Standing with (older) people in the bush
Today is International Day of Older Persons. The work that we do here at Frontier Services has a significant impact on the lives of older people living in rural and remote Australia. We have huge numbers of Outback Links volunteers who are “grey nomads”, travelling the country and lending a hand where they are needed most. Over 15% of the farmers that we provide assistance to through Outback Links are over the age of 70%.
We recently spoke to one of our Outback links volunteers, Ros about her experience of the difference that we make for older people across the country. Ros and her husband David have been volunteering for Frontier Services for the last couple of years, completing placements across a number of different states.
Ros told us about the importance of volunteers turning up and providing companionship to older people in rural Australia.
“Lots of the time they’re just grateful to have somebody to talk to,” she told us, “the men do like to have a chat and they don’t always get that opportunity – the women too.”
It’s a challenge that we encounter all too often at Frontier Services. As our farmers get older, it can become more difficult for them to get away for a little while to have a break. And for those living in remote areas or the outback, that can be a lonely experience.
Merv, one of our farmers living in remote Western Australia has first-hand knowledge of the challenges that come with getting older while living in the bush. At 76 years old, Merv lives alone on a 600,000 hectare station. After facing 20 years of drought and natural disasters, and grieving the recent death of his wife – Merv has now been diagnosed with a life-threatening brain tumour. For Merv, attending medical appointments presents another challenge unique to older people living in remote Australia.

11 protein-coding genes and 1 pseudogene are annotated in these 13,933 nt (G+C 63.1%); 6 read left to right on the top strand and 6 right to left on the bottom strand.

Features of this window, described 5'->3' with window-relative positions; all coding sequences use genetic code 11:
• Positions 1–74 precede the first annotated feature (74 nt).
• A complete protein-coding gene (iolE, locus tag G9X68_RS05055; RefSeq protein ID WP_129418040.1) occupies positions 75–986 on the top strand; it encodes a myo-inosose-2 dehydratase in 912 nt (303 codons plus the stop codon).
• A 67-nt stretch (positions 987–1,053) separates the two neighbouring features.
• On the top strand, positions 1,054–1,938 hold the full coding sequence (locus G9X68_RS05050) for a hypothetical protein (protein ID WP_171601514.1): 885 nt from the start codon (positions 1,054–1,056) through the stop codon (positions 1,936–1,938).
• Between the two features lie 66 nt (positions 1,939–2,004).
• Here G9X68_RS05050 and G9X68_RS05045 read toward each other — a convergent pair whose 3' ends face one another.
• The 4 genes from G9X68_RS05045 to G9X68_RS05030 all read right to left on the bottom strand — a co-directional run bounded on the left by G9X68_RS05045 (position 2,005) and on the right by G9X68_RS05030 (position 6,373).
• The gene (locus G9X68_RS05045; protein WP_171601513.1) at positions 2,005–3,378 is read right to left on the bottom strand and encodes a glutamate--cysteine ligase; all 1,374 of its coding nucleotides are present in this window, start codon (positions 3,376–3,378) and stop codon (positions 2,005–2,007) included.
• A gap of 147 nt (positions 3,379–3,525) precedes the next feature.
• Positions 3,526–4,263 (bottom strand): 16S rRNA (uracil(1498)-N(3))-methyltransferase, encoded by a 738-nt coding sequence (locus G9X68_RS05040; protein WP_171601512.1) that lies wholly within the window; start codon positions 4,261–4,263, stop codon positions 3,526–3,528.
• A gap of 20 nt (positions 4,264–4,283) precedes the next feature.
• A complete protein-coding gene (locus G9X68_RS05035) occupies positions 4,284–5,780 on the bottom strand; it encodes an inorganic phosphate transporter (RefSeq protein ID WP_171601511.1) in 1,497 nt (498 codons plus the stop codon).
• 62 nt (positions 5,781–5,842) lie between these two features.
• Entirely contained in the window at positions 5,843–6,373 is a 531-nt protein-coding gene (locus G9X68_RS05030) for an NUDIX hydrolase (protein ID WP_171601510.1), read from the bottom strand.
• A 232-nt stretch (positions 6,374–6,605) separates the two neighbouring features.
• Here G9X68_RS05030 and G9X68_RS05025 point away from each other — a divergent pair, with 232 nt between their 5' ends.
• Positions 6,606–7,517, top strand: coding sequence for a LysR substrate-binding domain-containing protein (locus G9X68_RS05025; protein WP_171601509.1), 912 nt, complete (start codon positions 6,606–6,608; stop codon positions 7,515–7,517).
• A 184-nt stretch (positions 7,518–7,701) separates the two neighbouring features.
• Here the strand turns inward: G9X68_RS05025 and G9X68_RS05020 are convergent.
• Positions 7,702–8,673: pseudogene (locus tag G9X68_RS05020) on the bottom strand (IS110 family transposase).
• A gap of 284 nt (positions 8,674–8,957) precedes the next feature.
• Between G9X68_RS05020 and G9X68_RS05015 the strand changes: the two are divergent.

Ros explained, “Medical appointments can be several hours away from the property and when it becomes known that you’re leaving, lots of people just want a presence on the farm to keep an eye on things.” It’s the kind of job that Outback Links volunteers like Ros and David are occasionally called on to do.
But it’s certainly not the only kind of assistance that our volunteers provide. Ros and David both come from farming backgrounds so when they head out to volunteer they often help out on sheep and cattle properties. From farming assistance and mechanical jobs to cooking and cleaning – they do it all. Ros tells us about one placement they did last year; “The family had three children and I had to drive them 40km to the school bus stop and then pick them up again in the afternoon.”
“It’s the kind of distance and vastness that city people just wouldn’t be able to comprehend,” she tells us.
It’s why the impact that Frontier Services has for older people living in rural and remote Australia is so overwhelmingly positive. Ros tells us, “It gives them a boost – and not just for older people. Even farmers who are in their 40s and 50s tell us it’s just lifted their morale and helped them to continue on.”
Merv agrees. Speaking about the impact of Frontier Services volunteers, he told us: “I’ve made lifelong friends with all of them because I am all on my own up here.”
Ros’ experience has also proven that one of the best things about ageing is the opportunity to help others. “David and I have the freedom to do what we want and we get the chance to help others at the same time,” she tells us. While they’re on their travels, Ros explains that people often ask them where they’re from. “We always answer the question by explaining that we’re volunteering with Frontier Services.” She tells us that when people hear about Frontier Services they always want to know more.
“My hope is that more people continue to volunteer for Frontier Services and reach out to those living in rural and remote Australia,” she tells us. And for older farmers across Australia; “I hope they get some rain, and some good years.”